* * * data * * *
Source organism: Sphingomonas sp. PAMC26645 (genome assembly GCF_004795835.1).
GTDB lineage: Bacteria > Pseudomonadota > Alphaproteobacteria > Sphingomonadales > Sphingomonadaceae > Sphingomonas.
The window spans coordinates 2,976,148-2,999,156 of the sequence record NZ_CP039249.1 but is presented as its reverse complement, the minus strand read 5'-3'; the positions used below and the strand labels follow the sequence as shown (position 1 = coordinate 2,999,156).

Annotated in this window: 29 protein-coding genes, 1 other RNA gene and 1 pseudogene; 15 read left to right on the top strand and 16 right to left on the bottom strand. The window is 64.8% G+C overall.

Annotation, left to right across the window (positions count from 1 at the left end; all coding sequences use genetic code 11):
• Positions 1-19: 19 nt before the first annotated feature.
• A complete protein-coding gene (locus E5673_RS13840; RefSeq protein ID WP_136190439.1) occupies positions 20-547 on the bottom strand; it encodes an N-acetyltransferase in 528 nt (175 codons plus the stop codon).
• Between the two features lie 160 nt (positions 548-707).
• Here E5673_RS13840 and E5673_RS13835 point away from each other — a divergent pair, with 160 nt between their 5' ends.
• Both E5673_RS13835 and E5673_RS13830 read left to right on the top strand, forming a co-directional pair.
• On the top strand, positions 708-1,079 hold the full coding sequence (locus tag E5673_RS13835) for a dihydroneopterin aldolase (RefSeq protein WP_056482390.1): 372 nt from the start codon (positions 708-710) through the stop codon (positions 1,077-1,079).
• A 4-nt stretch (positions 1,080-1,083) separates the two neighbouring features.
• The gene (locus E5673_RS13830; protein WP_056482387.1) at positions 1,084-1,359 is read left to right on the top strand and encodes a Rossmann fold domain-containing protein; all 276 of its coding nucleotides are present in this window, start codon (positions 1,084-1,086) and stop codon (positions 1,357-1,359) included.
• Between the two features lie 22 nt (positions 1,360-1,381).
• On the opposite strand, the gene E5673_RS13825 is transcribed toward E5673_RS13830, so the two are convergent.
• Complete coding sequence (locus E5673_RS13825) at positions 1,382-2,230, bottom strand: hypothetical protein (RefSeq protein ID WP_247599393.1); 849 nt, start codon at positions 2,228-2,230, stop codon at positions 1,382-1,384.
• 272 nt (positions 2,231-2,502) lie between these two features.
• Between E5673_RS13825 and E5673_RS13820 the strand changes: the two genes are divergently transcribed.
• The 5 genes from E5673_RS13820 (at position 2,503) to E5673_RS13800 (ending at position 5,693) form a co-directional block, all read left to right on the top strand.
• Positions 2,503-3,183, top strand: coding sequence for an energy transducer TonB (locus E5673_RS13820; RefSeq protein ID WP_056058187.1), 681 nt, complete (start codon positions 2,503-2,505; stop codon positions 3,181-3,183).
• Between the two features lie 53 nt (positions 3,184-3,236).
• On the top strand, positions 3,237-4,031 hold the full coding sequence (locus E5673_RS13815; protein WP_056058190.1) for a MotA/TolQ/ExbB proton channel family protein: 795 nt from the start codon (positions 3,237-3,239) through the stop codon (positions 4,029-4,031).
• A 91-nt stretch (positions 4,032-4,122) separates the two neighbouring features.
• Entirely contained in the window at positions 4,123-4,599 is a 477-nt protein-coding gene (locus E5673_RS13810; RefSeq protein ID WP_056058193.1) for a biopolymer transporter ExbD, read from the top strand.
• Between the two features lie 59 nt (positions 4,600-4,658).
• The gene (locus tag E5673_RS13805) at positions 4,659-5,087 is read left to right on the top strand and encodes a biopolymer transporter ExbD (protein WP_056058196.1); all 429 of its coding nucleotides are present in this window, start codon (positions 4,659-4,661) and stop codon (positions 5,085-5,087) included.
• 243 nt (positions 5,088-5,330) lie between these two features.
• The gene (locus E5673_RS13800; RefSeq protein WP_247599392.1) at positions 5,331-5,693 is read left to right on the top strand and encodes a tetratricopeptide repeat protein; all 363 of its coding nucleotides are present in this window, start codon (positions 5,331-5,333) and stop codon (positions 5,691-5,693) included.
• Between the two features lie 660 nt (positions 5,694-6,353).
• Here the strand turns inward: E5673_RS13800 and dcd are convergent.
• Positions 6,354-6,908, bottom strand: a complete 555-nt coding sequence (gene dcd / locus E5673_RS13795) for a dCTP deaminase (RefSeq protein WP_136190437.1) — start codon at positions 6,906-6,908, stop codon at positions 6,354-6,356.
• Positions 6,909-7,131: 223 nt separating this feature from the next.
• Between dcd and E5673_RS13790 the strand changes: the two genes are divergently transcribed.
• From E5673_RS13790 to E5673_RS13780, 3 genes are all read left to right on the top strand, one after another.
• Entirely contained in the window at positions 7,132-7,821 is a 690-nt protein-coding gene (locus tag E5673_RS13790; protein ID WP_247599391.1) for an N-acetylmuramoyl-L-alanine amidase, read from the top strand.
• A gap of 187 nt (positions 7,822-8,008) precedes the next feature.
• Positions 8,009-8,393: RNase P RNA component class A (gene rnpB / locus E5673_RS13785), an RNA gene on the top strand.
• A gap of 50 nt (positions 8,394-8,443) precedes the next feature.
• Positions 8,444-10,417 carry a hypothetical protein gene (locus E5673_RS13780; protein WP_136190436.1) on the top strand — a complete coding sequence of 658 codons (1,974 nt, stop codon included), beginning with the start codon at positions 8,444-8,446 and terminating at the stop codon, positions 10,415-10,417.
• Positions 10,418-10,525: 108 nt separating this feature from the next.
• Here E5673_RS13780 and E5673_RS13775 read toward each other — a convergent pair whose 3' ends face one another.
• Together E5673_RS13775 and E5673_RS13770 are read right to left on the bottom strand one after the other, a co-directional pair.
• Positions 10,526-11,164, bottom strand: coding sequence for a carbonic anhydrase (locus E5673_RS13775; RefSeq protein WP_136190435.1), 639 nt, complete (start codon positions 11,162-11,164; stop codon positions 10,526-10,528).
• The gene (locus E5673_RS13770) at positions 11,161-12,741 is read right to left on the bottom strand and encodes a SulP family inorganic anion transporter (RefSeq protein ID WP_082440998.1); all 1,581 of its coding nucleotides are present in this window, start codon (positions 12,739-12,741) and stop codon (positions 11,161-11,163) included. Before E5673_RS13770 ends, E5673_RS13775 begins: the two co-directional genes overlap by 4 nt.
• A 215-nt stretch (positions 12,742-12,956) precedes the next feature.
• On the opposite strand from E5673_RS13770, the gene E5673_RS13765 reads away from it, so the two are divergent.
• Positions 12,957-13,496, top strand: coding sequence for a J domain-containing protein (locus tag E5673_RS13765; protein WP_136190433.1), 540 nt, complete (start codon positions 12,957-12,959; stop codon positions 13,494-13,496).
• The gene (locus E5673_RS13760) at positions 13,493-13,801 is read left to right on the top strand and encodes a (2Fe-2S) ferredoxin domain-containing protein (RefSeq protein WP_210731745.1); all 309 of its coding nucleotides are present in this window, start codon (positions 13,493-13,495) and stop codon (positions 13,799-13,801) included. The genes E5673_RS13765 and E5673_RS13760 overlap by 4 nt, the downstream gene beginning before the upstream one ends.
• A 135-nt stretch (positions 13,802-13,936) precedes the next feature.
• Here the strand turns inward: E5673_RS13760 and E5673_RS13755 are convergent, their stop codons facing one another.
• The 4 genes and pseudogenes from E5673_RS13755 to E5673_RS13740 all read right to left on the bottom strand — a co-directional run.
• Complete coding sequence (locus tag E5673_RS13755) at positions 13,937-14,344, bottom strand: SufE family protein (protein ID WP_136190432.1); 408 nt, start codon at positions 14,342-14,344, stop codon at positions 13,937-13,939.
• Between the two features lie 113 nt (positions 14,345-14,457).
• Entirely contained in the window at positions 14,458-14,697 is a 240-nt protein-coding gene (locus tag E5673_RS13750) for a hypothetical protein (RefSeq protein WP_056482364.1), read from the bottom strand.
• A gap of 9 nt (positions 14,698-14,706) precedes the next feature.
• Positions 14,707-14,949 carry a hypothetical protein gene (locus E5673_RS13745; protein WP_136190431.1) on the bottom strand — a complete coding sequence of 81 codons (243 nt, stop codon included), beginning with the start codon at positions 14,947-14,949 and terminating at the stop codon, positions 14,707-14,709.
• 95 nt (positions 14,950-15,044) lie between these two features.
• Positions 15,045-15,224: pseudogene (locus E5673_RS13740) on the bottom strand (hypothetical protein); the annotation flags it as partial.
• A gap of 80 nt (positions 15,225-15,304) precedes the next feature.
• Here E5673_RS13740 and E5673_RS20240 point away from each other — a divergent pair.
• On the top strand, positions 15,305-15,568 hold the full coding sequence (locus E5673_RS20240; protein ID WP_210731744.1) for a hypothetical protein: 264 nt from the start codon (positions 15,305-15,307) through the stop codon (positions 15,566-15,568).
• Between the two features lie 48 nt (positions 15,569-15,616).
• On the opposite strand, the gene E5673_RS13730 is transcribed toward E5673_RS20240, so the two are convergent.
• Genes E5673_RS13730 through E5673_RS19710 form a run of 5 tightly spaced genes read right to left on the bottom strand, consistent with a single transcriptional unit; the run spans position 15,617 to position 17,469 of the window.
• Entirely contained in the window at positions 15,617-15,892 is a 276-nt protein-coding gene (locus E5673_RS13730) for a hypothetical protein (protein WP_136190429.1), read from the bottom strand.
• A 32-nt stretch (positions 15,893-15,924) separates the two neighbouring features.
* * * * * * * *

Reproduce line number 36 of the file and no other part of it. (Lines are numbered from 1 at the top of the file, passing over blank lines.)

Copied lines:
• A gap of 187 nt (positions 7,822-8,008) precedes the next feature.